Commercial banks and savings institutions insured by the Federal Deposit Insurance Corporation (FDIC) reported an aggregate profit of $26.3 billion in the fourth quarter of 2011, a $4.9 billion improvement from the $21.4 billion in net income the industry reported in the fourth quarter of 2010. This is the 10th consecutive quarter that earnings have registered a year-over-year increase. As has been the case in each of the past nine quarters, lower provisions for loan losses were responsible for most of the year-over-year improvement in earnings.
"2011 represented the second full year of improving performance by the banking system," said FDIC Acting Chairman Martin J. Gruenberg. "Banks reported higher positive aggregate earnings, the numbers of 'problem' banks and failures declined, and loan balances increased in the final three quarters of the year."
A majority of all institutions (63 percent) reported improvements in their quarterly net income from a year ago. Also, the share of institutions reporting net losses for the quarter fell to 18.9 percent from 27.1 percent a year earlier. The average return on assets (ROA), a basic yardstick of profitability, rose to 0.76 percent from 0.64 percent a year ago.
Fourth-quarter loss provisions totaled $19.5 billion, about 40 percent less than the $32.7 billion that insured institutions set aside for losses in the fourth quarter of 2010. Net operating revenue (net interest income plus total noninterest income) was $3.8 billion (2.3 percent) lower than a year earlier, due to a $4.4 billion (7.4 percent) decline in non-interest income.
Asset quality indicators continued to improve as insured banks and thrifts charged off $25.4 billion in uncollectible loans during the quarter, down $17.1 billion (40.2 percent) from a year earlier. Noncurrent loans and leases (those 90 days or more past due or in nonaccrual status) fell for a seventh quarter, but the percentage of loans and leases that were noncurrent remained higher than in previous crises.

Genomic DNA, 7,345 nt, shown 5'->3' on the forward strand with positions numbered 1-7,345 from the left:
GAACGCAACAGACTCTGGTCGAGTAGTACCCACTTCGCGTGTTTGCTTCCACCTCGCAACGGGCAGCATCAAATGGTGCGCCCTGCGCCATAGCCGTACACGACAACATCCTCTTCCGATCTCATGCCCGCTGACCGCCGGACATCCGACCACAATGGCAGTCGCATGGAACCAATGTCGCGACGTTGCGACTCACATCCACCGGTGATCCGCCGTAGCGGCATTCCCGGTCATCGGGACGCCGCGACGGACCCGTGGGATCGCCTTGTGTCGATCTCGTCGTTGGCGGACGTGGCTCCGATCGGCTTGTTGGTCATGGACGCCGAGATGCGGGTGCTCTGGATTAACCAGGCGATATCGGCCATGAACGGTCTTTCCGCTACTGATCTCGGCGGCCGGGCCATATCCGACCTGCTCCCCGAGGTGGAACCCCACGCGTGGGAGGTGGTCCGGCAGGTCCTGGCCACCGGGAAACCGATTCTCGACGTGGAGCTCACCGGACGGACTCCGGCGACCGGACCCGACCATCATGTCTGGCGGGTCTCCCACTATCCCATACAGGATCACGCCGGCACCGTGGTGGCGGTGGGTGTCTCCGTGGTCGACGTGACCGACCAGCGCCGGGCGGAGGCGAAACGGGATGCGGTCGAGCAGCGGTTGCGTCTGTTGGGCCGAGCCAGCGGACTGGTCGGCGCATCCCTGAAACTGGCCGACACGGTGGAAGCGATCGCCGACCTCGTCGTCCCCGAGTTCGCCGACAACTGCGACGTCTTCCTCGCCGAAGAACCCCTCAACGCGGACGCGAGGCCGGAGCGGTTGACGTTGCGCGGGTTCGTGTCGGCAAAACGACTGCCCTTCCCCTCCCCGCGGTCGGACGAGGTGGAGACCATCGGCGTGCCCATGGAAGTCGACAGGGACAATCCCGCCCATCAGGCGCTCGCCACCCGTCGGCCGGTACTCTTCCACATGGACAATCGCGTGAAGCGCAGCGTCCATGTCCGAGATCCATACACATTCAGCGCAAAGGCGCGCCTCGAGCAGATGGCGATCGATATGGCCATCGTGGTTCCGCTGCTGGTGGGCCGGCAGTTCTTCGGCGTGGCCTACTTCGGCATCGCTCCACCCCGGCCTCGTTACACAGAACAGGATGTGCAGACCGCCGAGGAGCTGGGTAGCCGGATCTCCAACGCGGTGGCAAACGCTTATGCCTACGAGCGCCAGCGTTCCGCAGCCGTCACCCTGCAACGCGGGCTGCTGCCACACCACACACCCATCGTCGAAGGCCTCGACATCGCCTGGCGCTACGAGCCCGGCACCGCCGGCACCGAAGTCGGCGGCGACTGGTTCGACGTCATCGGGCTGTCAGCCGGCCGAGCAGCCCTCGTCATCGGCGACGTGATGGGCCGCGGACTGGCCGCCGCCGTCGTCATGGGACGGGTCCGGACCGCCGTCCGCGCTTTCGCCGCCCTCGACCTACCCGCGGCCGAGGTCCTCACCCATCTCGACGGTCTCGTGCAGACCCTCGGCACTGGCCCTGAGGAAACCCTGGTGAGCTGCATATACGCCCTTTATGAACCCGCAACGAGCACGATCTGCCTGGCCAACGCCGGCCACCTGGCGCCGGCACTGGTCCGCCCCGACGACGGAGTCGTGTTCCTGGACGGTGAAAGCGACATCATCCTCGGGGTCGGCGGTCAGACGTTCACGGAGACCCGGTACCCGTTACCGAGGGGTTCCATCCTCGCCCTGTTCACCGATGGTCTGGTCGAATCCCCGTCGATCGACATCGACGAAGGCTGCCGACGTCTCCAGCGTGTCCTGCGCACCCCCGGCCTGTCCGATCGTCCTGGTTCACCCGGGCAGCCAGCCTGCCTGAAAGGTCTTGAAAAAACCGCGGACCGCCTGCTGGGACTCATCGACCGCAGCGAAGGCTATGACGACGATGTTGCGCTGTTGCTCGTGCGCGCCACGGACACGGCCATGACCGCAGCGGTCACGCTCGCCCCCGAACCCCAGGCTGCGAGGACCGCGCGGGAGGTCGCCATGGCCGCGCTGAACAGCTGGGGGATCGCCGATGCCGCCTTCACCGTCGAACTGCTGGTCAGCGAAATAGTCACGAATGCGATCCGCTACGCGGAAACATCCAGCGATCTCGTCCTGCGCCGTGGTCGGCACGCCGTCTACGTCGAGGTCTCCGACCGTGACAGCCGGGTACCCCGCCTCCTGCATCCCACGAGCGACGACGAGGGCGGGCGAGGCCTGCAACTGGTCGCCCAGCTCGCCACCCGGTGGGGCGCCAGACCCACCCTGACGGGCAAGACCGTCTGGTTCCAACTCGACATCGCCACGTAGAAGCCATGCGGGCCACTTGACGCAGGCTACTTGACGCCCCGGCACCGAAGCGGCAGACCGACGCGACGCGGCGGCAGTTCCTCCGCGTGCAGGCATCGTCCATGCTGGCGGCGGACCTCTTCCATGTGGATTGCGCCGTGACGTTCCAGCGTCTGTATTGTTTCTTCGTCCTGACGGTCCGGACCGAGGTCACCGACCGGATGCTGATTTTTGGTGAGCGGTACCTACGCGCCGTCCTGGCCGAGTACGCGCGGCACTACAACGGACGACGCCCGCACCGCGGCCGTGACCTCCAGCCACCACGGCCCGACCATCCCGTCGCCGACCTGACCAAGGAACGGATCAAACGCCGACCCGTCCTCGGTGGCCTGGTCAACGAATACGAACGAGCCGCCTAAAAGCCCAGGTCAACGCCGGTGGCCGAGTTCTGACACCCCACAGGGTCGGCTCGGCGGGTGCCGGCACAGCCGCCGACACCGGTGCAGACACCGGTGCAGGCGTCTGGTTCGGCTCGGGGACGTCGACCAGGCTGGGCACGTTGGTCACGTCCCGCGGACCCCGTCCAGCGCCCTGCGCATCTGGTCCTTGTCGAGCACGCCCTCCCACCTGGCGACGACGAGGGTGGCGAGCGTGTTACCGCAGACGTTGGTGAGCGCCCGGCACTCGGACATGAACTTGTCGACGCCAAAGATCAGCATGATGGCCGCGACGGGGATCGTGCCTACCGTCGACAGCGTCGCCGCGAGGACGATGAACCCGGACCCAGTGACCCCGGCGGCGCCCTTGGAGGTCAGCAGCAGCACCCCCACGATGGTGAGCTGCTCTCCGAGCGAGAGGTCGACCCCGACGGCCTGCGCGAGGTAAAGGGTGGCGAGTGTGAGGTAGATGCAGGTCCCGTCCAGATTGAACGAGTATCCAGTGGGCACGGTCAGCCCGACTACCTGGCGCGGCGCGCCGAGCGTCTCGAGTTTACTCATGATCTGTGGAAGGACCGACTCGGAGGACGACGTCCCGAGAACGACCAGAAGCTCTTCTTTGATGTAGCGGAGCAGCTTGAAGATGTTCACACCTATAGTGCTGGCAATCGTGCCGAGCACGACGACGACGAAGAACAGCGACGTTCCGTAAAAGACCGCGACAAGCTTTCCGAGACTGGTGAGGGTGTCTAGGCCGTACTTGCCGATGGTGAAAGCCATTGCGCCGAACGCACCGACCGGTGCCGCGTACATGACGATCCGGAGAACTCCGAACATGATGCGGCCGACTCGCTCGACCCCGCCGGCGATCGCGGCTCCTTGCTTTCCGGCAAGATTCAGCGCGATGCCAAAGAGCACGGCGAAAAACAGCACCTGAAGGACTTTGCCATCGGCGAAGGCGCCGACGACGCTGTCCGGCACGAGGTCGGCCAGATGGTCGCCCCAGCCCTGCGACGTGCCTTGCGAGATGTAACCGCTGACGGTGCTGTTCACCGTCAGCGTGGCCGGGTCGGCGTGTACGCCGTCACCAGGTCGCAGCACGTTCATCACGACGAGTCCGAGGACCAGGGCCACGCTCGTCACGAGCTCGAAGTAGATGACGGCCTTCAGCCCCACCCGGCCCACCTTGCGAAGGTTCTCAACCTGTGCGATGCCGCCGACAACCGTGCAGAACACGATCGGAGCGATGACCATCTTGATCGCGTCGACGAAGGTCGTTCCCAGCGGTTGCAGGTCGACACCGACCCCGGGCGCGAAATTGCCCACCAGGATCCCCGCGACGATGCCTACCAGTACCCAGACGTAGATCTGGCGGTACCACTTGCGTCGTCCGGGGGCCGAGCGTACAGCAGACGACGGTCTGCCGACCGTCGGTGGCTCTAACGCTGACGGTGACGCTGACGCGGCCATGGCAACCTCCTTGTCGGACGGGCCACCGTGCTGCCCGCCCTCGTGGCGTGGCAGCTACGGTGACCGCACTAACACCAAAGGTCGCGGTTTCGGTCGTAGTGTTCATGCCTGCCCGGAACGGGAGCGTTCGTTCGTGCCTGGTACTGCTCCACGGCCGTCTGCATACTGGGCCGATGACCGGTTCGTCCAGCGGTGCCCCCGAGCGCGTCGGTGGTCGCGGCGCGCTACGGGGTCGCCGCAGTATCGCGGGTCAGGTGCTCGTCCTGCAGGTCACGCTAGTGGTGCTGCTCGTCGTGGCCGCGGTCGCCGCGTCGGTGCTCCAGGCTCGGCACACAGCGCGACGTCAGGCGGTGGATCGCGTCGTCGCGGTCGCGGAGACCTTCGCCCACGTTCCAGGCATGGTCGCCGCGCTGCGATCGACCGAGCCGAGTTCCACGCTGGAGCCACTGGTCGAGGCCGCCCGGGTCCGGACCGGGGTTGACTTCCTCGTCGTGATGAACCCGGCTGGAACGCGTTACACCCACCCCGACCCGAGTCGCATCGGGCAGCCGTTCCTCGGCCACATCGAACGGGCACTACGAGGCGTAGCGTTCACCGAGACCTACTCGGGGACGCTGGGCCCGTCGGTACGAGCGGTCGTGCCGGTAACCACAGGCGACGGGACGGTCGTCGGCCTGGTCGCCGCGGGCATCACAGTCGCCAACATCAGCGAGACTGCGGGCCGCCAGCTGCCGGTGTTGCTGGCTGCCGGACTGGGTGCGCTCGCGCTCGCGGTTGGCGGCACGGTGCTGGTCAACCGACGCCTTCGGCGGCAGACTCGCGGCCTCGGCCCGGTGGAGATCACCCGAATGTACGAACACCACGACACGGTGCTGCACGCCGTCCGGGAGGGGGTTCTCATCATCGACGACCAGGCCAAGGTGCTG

Financial results for the fourth quarter of 2011 and the full year are contained in the FDIC's latest Quarterly Banking Profile. Also among the findings:
►Growth in loan portfolios continued: Loan balances posted a quarterly increase for the third quarter in a row. Total loans and leases increased by $130.1 billion (1.8 percent), as loans to commercial and industrial borrowers increased by $62.8 billion, residential mortgage loan balances rose by $26.0 billion, and credit card balances grew by $21.3 billion.
►Money continued to flow into insured deposit accounts: Deposits in domestic offices increased by $249.7 billion (2.9 percent) during the quarter. More than three-quarters of this increase ($191.2 billion or 76.6 percent) consisted of balances in large noninterest-bearing transaction accounts that have temporary unlimited deposit insurance coverage. The 10 largest insured banks accounted for 73.6 percent ($140.7 billion) of the growth in these balances.
►The number of institutions on the FDIC's "Problem List" fell for the third quarter in a row: The number of "problem" institutions declined from 844 to 813. This is the smallest number of "problem" banks since first quarter of 2010. Total assets of "problem" institutions declined from $339 billion to $319 billion. Eighteen insured institutions failed during the fourth quarter. For all of 2011, there were 92 insured institution failures, compared with 157 failures in 2010.
►The Deposit Insurance Fund (DIF) balance continued to increase: The unaudited DIF balance—the net worth of the fund—rose to $9.2 billion at Dec. 31 from $7.8 billion at Sept. 30. Assessment revenue and fewer expected bank failures continued to drive growth in the fund balance. The contingent loss reserve, which covers the costs of expected failures, fell from $7.2 billion to $6.5 billion during the quarter. Estimated insured deposits grew 3.1 percent in the fourth quarter.
"The industry is now in a much better position to support the economy through expanded lending," said Acting Chairman Gruenberg. "However, levels of troubled assets and 'problem' banks are still high. And while the economy is showing signs of improvement, downside risks remain a concern."